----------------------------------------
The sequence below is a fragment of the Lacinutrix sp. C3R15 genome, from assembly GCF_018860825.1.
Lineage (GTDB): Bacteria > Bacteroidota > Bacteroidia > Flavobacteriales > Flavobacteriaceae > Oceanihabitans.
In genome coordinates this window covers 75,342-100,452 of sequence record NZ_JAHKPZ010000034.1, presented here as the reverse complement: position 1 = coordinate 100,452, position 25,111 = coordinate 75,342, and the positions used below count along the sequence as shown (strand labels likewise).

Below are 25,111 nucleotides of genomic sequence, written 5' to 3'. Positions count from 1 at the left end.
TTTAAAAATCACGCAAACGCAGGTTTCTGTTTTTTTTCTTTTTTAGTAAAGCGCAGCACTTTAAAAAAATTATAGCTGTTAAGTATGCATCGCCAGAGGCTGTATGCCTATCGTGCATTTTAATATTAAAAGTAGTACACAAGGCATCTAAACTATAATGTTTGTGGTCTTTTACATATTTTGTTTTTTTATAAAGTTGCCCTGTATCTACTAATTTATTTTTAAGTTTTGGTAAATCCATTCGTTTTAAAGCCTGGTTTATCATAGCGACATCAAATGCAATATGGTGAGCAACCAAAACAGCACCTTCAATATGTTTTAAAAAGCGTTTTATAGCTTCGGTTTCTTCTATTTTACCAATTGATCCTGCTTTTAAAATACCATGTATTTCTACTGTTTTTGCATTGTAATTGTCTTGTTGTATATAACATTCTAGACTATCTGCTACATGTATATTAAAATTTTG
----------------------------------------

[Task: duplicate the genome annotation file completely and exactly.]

The sequence below is a fragment of the Lacinutrix sp. C3R15 genome, from assembly GCF_018860825.1.
Lineage (GTDB): Bacteria > Bacteroidota > Bacteroidia > Flavobacteriales > Flavobacteriaceae > Oceanihabitans.
In genome coordinates this window covers 75,342-100,452 of sequence record NZ_JAHKPZ010000034.1, presented here as the reverse complement: position 1 = coordinate 100,452, position 25,111 = coordinate 75,342, and the positions used below count along the sequence as shown (strand labels likewise).

Below are 25,111 nucleotides of genomic sequence, written 5' to 3'. Positions count from 1 at the left end.
TTTAAAAATCACGCAAACGCAGGTTTCTGTTTTTTTTCTTTTTTAGTAAAGCGCAGCACTTTAAAAAAATTATAGCTGTTAAGTATGCATCGCCAGAGGCTGTATGCCTATCGTGCATTTTAATATTAAAAGTAGTACACAAGGCATCTAAACTATAATGTTTGTGGTCTTTTACATATTTTGTTTTTTTATAAAGTTGCCCTGTATCTACTAATTTATTTTTAAGTTTTGGTAAATCCATTCGTTTTAAAGCCTGGTTTATCATAGCGACATCAAATGCAATATGGTGAGCAACCAAAACAGCACCTTCAATATGTTTTAAAAAGCGTTTTATAGCTTCGGTTTCTTCTATTTTACCAATTGATCCTGCTTTTAAAATACCATGTATTTCTACTGTTTTTGCATTGTAATTGTCTTGTTGTATATAACATTCTAGACTATCTGCTACATGTATATTAAAATTTTG